Long Term Highway Funding, Step 1

Congressman Tom Petri

The first step toward authorizing a long term highway funding bill takes place Thursday, March 14.  The Subcommittee on Highways and Transit, under Chairman Tom Petri (R-WI) will hold a hearing on the implementation of reforms and requirements including in the Moving Ahead for Progress in the 21st Century Act (MAP-21).

Petri told me this hearing will lay the foundation for a series of hearings over the next year or so that he hopes will lead to a “real highway program reauthorization before the Congress is over.”

When asked what he meant by “real highway authorization” Petri told me, “A 6 year one that is adequately funded.”  He suggested adequate long term funding is needed to ensure the country has a first rate infrastructure.

Click Here To Listen to my brief conversation with Congressman Petri.

MAP-21 is the current surface transportation law, which was enacted last July and expires at the end of Fiscal Year 2014 (September 30, 2014).

“Ensuring that the Department of Transportation is making progress in implementing MAP-21 provisions, and preparing for the next surface transportation reauthorization are both priorities for the Committee and Subcommittee this Congress,” Petri said in a prepared statement.  “I look forward to hearing from the Department on its efforts to implement major reforms, such as project delivery and program consolidation required by MAP-21.”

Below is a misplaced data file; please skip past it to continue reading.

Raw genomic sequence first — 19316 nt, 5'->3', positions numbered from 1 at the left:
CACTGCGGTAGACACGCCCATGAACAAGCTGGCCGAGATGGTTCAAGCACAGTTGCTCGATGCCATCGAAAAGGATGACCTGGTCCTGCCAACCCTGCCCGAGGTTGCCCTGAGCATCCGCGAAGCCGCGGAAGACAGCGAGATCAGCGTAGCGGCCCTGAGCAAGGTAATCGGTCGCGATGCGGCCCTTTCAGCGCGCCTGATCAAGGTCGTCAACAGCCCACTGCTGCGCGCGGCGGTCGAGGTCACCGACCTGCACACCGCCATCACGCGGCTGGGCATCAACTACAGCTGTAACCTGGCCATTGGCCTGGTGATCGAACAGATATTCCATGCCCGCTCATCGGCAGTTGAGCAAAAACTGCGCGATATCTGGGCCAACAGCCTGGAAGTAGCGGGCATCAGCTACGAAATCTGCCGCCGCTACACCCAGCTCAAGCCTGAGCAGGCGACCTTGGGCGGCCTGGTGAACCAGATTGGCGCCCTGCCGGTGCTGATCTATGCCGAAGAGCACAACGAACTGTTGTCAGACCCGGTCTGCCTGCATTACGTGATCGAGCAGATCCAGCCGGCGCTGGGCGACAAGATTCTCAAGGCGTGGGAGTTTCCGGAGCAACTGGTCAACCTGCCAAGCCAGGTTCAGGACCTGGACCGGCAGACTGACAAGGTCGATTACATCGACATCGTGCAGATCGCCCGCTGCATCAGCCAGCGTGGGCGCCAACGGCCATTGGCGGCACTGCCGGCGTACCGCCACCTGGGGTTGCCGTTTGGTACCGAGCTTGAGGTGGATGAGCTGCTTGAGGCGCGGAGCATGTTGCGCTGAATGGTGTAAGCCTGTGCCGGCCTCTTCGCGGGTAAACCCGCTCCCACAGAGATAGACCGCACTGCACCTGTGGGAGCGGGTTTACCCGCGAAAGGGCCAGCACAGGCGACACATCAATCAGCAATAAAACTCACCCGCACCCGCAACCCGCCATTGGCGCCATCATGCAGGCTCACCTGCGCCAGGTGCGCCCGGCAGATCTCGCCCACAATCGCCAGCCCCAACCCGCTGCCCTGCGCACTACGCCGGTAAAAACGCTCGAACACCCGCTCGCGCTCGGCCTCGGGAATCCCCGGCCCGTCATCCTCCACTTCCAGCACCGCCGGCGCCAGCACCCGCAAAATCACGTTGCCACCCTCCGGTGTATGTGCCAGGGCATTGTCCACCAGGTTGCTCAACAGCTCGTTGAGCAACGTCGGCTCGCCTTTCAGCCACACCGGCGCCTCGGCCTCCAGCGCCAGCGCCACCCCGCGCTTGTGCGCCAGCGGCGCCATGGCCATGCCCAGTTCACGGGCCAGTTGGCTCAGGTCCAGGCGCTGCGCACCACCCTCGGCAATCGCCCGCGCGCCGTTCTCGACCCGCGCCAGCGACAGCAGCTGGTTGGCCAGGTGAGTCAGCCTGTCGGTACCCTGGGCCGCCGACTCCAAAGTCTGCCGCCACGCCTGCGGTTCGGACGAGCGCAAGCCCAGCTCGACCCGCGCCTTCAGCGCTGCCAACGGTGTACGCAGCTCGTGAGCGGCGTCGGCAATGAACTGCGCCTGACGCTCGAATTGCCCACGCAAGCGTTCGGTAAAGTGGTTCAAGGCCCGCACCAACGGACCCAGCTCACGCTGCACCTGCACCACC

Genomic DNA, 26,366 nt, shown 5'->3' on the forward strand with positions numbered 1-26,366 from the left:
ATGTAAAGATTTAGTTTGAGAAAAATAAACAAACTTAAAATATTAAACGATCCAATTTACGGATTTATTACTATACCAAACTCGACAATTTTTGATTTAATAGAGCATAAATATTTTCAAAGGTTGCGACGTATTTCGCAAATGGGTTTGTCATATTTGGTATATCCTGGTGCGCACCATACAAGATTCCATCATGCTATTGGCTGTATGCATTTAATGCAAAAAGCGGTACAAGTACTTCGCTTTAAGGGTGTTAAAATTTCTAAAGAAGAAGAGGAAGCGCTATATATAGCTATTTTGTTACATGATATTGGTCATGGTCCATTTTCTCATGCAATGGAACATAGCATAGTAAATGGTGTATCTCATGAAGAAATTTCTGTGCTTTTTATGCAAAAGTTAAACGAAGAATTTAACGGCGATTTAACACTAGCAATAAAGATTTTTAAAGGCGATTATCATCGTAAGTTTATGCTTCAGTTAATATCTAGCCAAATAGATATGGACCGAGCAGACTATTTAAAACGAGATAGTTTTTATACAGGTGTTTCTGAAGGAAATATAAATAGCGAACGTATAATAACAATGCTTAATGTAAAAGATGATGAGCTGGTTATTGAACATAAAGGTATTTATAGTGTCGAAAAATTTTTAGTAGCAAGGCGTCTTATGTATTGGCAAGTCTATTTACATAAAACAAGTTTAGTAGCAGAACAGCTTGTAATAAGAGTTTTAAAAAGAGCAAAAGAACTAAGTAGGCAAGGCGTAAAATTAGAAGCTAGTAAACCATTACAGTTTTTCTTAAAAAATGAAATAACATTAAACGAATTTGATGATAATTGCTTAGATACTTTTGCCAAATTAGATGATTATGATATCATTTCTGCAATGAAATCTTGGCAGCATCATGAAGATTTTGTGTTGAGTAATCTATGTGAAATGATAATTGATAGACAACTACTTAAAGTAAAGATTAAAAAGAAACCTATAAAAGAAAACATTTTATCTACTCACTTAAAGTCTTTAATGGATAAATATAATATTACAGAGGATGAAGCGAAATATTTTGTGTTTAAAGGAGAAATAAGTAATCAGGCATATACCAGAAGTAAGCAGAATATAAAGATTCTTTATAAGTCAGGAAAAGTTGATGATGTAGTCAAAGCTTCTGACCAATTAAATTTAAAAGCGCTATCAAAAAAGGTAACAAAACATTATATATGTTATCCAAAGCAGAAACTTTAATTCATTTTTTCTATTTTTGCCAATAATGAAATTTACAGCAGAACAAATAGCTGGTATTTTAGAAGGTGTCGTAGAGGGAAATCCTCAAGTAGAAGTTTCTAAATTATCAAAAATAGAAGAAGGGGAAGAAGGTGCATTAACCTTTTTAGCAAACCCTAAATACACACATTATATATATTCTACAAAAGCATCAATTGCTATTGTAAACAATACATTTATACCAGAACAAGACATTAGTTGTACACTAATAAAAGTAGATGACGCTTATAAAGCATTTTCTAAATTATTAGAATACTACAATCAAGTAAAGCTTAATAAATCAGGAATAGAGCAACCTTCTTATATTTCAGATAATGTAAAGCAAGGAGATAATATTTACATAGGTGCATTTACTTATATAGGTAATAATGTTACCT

Scheduled to appear are:

  • Victor M. Mendez, Administrator, Federal Highway Administration
  • Peter M. Rogoff, Administrator, Federal Transit Administration
  • Anne S. Ferro, Administrator, Federal Motor Carrier Safety Administration
  • David L. Strickland, Administrator, National Highway Traffic Safety Administration

Additional information, testimony, and live webcast link will be posted here as it becomes available.

Diesel Price Outlook

My latest article in Canada’s Western Trucking News (March 2013) addresses the outlook for diesel prices.




The good news – barring any major global events affecting oil supply, diesel prices should remain fairly steady with only moderate increases over time.  There are some indications diesel fuel prices could even decrease in the short term (though I would not hold my breath for that to happen).

Read the column by clicking here.